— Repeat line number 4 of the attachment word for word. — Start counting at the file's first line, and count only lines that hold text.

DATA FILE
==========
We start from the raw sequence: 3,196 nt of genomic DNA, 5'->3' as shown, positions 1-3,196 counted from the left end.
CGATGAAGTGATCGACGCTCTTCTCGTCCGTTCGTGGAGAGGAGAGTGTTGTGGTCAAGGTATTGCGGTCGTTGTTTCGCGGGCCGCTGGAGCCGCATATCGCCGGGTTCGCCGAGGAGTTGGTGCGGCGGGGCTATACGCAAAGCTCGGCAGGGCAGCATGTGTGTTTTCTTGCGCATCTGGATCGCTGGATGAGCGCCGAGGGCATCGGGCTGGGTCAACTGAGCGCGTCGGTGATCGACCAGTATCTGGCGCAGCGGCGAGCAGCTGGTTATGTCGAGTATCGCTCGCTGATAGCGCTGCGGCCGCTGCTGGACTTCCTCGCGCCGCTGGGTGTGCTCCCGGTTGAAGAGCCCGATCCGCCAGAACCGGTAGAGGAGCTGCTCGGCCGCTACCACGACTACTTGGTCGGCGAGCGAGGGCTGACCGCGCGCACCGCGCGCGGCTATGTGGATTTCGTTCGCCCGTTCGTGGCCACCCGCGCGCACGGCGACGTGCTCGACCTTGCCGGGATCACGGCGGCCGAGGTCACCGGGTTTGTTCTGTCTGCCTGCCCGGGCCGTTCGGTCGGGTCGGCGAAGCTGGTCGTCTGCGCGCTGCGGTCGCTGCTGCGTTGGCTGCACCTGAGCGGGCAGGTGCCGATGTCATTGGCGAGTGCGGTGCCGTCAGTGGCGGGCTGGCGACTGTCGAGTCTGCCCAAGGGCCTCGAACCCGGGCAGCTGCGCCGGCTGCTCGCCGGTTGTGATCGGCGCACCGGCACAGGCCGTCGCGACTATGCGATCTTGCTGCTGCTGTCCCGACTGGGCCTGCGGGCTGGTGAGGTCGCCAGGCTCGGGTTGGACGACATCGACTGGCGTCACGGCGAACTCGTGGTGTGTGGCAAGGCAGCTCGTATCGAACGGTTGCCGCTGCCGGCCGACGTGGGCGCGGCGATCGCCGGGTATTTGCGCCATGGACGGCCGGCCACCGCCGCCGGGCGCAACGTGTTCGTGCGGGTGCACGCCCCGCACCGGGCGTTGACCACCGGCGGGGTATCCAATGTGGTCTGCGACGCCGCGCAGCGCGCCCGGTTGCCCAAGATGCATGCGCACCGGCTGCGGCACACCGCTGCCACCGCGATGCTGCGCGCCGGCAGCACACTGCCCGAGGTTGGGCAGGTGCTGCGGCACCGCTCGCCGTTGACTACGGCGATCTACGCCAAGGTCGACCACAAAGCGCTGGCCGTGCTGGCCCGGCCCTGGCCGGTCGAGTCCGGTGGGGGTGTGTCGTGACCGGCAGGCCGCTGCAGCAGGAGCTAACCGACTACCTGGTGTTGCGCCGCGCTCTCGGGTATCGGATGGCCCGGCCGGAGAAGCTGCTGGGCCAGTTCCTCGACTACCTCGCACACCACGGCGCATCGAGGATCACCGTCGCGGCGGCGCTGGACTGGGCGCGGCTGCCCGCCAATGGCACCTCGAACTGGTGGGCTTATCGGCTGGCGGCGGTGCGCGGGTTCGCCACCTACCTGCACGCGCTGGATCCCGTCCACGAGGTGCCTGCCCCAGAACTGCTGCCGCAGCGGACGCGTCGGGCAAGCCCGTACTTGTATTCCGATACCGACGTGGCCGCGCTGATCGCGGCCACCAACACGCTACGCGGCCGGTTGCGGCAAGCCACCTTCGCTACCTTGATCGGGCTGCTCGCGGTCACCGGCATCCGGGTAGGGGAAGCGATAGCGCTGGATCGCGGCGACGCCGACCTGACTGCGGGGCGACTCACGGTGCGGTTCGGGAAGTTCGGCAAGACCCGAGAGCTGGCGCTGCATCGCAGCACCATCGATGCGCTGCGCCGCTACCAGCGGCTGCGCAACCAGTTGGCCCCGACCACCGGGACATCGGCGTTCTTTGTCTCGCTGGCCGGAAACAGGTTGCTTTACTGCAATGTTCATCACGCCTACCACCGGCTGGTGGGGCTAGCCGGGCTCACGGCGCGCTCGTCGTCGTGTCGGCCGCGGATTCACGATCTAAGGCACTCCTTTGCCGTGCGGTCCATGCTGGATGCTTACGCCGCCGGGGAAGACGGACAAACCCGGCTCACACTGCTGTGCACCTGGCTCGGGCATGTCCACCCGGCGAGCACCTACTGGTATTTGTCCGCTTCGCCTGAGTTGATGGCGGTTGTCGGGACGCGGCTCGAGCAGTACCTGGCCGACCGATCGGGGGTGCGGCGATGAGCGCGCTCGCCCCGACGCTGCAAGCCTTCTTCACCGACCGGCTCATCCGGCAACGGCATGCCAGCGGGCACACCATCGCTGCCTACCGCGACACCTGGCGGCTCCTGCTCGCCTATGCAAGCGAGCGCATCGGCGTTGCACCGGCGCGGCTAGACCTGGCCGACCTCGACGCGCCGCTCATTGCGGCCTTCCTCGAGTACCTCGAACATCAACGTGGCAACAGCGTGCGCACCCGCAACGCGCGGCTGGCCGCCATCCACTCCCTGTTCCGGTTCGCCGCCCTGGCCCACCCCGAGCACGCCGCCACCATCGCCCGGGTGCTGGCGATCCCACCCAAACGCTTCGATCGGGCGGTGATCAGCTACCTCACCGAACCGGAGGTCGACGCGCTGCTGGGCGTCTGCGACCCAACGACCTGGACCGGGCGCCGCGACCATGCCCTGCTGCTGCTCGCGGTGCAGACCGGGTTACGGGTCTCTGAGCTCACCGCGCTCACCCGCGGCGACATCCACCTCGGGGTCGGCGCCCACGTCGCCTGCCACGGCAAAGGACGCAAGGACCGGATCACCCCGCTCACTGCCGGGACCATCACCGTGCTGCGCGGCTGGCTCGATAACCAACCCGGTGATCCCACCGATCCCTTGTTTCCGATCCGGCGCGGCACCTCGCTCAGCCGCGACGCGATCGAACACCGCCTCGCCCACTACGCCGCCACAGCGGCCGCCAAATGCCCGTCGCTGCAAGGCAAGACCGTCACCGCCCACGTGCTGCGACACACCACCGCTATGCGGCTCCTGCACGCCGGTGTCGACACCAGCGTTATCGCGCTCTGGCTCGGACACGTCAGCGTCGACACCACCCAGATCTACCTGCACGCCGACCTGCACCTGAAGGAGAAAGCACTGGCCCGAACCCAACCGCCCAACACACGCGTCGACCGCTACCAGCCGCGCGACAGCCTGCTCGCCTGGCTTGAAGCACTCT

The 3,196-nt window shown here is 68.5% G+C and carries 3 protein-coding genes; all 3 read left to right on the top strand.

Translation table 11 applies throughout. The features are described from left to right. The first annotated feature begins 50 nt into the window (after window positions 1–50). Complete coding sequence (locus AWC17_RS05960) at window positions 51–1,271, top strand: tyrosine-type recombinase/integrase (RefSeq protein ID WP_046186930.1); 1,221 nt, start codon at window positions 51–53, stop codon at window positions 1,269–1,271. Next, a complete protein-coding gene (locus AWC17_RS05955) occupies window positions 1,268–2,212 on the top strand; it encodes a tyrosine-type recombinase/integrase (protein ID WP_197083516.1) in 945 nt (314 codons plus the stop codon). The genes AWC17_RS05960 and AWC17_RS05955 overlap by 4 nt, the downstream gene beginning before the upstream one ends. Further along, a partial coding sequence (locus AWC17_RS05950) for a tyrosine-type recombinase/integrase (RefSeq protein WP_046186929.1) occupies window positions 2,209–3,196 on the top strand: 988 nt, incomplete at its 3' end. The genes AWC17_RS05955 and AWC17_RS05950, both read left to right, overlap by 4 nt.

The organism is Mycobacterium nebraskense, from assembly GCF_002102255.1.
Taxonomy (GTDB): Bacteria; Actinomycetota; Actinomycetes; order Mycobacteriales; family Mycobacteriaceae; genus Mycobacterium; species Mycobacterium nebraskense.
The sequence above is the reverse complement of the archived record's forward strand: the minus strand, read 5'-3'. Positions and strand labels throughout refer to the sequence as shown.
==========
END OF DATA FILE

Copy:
Translation table 11 applies throughout. The features are described from left to right. The first annotated feature begins 50 nt into the window (after window positions 1–50). Complete coding sequence (locus AWC17_RS05960) at window positions 51–1,271, top strand: tyrosine-type recombinase/integrase (RefSeq protein ID WP_046186930.1); 1,221 nt, start codon at window positions 51–53, stop codon at window positions 1,269–1,271. Next, a complete protein-coding gene (locus AWC17_RS05955) occupies window positions 1,268–2,212 on the top strand; it encodes a tyrosine-type recombinase/integrase (protein ID WP_197083516.1) in 945 nt (314 codons plus the stop codon). The genes AWC17_RS05960 and AWC17_RS05955 overlap by 4 nt, the downstream gene beginning before the upstream one ends. Further along, a partial coding sequence (locus AWC17_RS05950) for a tyrosine-type recombinase/integrase (RefSeq protein WP_046186929.1) occupies window positions 2,209–3,196 on the top strand: 988 nt, incomplete at its 3' end. The genes AWC17_RS05955 and AWC17_RS05950, both read left to right, overlap by 4 nt.